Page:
Director George Lucas, Irvin Kershner, Richard Marquand Starring Mark Hamill, Carrie Fisher, Harrison Ford, Kenny Baker, Anthony Daniels, Peter Mayhew, David Prowse, James Earl Jones, Alec Guinness, Frank Oz, Elaine Baker, Clive Revill, Ian McDiarmid, Billy Dee Williams

A Long Time Ago In A Film Industry Far, Far, Away…

In the late 1970’s the film industry went through a major shift in focus. For a very long time the focus of cinema was on characterisation and cast performance, while the world’s they inhabited were nothing more than afterthoughts and special effects were created on the very cheap. At some indiscriminate point there was a change; script’s were no longer reliant on dialogue and character interaction to pace their stories, and the use of modern technology became a huge part of the industry. Where there were famous faces standing in rooms with not but dialogue were lesser-known actor’s whose action’s spoke louder than words. Where there were home-made props on strings and incredibly bad green-screen were now professionally sculptured designs of all shapes and sizes, inventive and imaginary artwork, and amazing, computer-based visuals. Special effects had fallen behind due to disinterest in their value, but fortunately the industry had progressed to the point that what was once en vogue was now antiquated. Young film-makers and artists such as George Lucas had discovered a brand new way to wow audiences; cinema had caught on to this new trend.

And the beginning of this evolution was Star Wars.

Star Wars came at a time when science-fiction had been made fun of for far too long and was no longer considered a viable option. Before that most were either campy and b-grade at best, or artistic and interpretive, even plain weird. By the late 1970’s the value of sci-fi was at an all time low, and this lack of regard reflected on Lucas’ struggle to have his film financed. But things were changing.

The film industry was unprepared for such an ambitious production. Unable to rely on the visual effects companies, and with the struggling 20th Century Fox having closed it’s effects department, Lucas founded Industrial Light & Magic, specifically to create the effects he needed. Even so, Lucas wouldn’t be truly satisfied with the results of his hard labour for another twenty years, but without his efforts those twenty years would never have yielded the results he envisioned. They couldn’t give him what he needed, so he created it himself.

A New Hope, For Cinema

In 1971 young film-maker George Lucas directed THX 1138, which earned him a two-film deal with United Artists. The first would become American Graffiti while for the second Lucas wished to create an adaptation of Flash Gordon. He was unable to obtain the rights, instead opted out in favour of writing a thirteen-page treatment for his new “space opera” (ironically Flash Gordon would eventually come to the big screen in 1980, three years after Star Wars had made it all possible). The continually re-named and re-written Star Wars would be passed on by United Artists, Universal Pictures and Walt Disney Productions before Alan Ladd Jnr. of 20th Century Fox closed a deal with Lucas and producer Gary Kurtz on a paltry eight million dollar budget, with Lucas negotiating licensing and merchandise rights, considered an afterthought at the time. All the while Fox thought the project would be a disaster.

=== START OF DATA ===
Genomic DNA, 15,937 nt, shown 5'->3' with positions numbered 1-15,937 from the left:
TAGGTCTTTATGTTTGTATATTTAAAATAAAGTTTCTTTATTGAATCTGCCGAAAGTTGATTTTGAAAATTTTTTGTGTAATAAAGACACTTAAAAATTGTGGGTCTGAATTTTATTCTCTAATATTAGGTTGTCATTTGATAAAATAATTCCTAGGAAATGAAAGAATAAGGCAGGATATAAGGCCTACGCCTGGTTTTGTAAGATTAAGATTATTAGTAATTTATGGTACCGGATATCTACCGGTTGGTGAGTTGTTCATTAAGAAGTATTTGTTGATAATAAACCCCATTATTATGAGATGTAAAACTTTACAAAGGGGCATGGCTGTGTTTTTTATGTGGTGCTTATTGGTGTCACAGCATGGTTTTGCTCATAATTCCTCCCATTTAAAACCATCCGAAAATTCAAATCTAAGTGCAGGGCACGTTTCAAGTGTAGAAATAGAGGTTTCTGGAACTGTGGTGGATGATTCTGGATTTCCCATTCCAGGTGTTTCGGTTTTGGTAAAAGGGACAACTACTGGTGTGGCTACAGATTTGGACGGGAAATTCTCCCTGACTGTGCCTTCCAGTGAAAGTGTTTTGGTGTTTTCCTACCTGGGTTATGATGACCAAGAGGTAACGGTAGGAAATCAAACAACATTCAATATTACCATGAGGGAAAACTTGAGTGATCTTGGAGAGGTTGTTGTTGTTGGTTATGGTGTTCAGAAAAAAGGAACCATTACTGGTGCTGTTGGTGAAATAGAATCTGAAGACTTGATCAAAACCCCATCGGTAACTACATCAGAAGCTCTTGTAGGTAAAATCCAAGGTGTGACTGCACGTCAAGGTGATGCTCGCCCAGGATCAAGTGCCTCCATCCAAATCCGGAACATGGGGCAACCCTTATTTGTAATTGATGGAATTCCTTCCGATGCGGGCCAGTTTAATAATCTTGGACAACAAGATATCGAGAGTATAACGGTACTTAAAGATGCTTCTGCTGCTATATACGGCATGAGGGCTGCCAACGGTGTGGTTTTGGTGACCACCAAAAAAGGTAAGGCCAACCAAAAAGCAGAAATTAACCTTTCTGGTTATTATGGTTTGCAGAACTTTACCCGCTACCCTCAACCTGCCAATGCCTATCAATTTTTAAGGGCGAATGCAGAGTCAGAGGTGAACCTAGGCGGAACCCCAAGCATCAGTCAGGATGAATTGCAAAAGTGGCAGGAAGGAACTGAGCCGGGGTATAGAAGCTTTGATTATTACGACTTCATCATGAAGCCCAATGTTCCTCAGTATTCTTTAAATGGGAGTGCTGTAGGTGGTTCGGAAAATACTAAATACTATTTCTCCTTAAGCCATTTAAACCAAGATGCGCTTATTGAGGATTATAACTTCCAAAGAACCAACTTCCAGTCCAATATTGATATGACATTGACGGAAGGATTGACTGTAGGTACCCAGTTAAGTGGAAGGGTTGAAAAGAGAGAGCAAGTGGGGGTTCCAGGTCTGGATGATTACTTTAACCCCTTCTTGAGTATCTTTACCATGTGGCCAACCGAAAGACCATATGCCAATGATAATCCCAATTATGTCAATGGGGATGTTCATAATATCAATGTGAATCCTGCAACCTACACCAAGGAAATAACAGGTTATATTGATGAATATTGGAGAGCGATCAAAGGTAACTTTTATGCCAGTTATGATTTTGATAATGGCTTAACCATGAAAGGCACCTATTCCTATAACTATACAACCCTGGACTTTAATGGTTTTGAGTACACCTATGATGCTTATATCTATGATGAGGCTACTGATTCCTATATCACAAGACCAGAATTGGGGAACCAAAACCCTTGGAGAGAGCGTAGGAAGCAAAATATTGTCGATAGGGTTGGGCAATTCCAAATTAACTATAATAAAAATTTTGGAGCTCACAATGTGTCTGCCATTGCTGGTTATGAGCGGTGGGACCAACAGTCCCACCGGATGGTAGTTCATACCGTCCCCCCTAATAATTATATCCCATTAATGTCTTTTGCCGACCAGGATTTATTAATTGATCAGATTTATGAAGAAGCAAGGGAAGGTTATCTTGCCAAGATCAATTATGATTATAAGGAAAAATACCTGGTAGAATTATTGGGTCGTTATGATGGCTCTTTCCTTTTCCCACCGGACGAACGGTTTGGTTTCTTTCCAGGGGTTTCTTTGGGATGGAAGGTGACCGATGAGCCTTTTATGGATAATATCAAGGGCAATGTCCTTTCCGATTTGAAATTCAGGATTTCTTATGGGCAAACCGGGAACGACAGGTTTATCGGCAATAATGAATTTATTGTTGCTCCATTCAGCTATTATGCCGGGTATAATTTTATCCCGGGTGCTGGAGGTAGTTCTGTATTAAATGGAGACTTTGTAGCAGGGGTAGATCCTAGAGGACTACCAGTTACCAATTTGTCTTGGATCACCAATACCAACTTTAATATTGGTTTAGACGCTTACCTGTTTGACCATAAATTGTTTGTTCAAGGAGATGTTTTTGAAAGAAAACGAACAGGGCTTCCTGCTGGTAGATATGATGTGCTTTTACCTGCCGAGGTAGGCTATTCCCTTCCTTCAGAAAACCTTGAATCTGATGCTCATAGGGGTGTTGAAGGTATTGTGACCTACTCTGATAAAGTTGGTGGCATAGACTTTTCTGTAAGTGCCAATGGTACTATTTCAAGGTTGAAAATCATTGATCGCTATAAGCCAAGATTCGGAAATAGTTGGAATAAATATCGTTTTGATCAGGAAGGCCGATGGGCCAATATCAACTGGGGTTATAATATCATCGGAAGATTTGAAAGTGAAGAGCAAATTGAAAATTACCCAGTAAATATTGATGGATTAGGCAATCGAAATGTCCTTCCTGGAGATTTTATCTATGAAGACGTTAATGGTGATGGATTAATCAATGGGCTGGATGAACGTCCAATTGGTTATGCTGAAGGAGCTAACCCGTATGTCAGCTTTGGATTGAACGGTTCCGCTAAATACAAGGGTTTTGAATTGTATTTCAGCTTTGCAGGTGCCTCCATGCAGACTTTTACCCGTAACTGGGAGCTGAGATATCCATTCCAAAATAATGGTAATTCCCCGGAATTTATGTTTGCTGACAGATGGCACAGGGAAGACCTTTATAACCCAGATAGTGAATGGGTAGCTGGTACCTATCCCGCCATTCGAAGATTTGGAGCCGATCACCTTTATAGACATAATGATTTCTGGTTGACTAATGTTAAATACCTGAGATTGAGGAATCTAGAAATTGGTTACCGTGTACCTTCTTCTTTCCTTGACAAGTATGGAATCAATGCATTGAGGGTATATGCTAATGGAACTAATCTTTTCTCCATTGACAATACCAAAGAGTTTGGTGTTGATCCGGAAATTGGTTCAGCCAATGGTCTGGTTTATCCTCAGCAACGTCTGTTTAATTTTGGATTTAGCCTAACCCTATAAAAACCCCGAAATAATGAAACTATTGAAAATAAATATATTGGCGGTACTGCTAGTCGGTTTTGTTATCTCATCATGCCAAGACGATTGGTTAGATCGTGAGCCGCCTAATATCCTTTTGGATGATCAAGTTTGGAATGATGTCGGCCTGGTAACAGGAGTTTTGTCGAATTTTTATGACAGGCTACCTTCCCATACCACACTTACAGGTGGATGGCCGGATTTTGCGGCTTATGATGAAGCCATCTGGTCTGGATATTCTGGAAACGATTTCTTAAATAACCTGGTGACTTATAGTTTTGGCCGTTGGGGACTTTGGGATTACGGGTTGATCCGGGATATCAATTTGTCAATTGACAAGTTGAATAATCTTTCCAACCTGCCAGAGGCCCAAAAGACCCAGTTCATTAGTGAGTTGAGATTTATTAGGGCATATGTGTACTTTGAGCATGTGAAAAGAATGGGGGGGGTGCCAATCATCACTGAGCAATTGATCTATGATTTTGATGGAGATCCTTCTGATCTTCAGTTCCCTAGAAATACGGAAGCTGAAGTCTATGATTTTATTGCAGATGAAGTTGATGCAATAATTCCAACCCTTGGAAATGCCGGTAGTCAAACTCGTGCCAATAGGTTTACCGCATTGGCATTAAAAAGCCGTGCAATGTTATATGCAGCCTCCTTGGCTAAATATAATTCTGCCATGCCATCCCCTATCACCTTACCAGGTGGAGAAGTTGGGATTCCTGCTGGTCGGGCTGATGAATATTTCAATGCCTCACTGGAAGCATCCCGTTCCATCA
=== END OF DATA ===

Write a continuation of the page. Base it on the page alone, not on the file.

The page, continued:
Such is the story of ground-breaking cinema; production was rough. Lucas struggled with relations with his cast, who felt he offered too little in direction, and the crew, particularly cinematographer Gilbert Taylor. Filming fell behind within the first week, and at one point halted to work on a refined production plan, during which Ladd told Lucas to complete production in a week or be shut down. Returning a plan with a budget of almost ten million afforded them the time they needed. The first cut of the film by John Jympson was considered a disaster, and the two replacements, Paul Hirsch and Richard Chew, had to work on separate film reels in order to meet the deadline.

All the while Industrial Light & Magic, headed by John Dykstra, were working on unprecedented material, resurrecting VistaVision and using motion control photography (known as the Dykstraflex) to create a perspective of size. But they lacked discipline in the same way as the crew, none of them taking the film seriously, and had to complete a years worth of work in only six months with regular interventions from Lucas.

An early, unfinished cut was filmed for Fox executives in February 1977. In the audience was Steven Spielberg, whom Lucas believed to be the only person who liked the film, while Ladd believed everybody had thoroughly enjoyed the rough cut. Delays in production saw the budget blow out to eleven million, and those delays saw the release date of Christmas 1976 pushed back to the following summer. No one knew how significant this change would be.